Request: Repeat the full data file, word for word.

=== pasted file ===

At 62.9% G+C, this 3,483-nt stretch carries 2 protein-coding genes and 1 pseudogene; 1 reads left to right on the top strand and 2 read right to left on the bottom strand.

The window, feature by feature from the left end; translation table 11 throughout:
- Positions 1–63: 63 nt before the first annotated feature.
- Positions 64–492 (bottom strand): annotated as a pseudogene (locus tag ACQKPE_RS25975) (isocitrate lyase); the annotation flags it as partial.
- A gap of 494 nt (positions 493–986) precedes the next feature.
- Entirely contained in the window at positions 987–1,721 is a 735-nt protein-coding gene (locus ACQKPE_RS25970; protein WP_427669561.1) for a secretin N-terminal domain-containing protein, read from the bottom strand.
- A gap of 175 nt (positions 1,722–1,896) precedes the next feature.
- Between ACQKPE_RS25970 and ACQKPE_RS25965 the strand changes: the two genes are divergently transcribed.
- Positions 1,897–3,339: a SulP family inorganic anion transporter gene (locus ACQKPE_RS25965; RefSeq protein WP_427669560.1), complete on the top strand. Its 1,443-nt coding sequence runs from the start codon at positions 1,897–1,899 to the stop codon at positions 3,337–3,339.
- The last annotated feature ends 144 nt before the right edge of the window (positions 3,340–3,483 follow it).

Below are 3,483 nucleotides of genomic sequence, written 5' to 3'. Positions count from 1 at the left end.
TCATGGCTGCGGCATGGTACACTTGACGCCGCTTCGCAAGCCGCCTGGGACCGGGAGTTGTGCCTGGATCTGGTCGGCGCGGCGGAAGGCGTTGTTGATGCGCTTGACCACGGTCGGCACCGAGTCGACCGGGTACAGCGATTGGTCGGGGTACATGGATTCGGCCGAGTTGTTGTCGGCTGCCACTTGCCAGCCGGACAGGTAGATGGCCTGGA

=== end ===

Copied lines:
At 62.9% G+C, this 3,483-nt stretch carries 2 protein-coding genes and 1 pseudogene; 1 reads left to right on the top strand and 2 read right to left on the bottom strand.

The window, feature by feature from the left end; translation table 11 throughout:
- Positions 1–63: 63 nt before the first annotated feature.
- Positions 64–492 (bottom strand): annotated as a pseudogene (locus tag ACQKPE_RS25975) (isocitrate lyase); the annotation flags it as partial.
- A gap of 494 nt (positions 493–986) precedes the next feature.
- Entirely contained in the window at positions 987–1,721 is a 735-nt protein-coding gene (locus ACQKPE_RS25970; protein WP_427669561.1) for a secretin N-terminal domain-containing protein, read from the bottom strand.
- A gap of 175 nt (positions 1,722–1,896) precedes the next feature.
- Between ACQKPE_RS25970 and ACQKPE_RS25965 the strand changes: the two genes are divergently transcribed.
- Positions 1,897–3,339: a SulP family inorganic anion transporter gene (locus ACQKPE_RS25965; RefSeq protein WP_427669560.1), complete on the top strand. Its 1,443-nt coding sequence runs from the start codon at positions 1,897–1,899 to the stop codon at positions 3,337–3,339.
- The last annotated feature ends 144 nt before the right edge of the window (positions 3,340–3,483 follow it).

Below are 3,483 nucleotides of genomic sequence, written 5' to 3'. Positions count from 1 at the left end.
TCATGGCTGCGGCATGGTACACTTGACGCCGCTTCGCAAGCCGCCTGGGACCGGGAGTTGTGCCTGGATCTGGTCGGCGCGGCGGAAGGCGTTGTTGATGCGCTTGACCACGGTCGGCACCGAGTCGACCGGGTACAGCGATTGGTCGGGGTACATGGATTCGGCCGAGTTGTTGTCGGCTGCCACTTGCCAGCCGGACAGGTAGATGGCCTGGA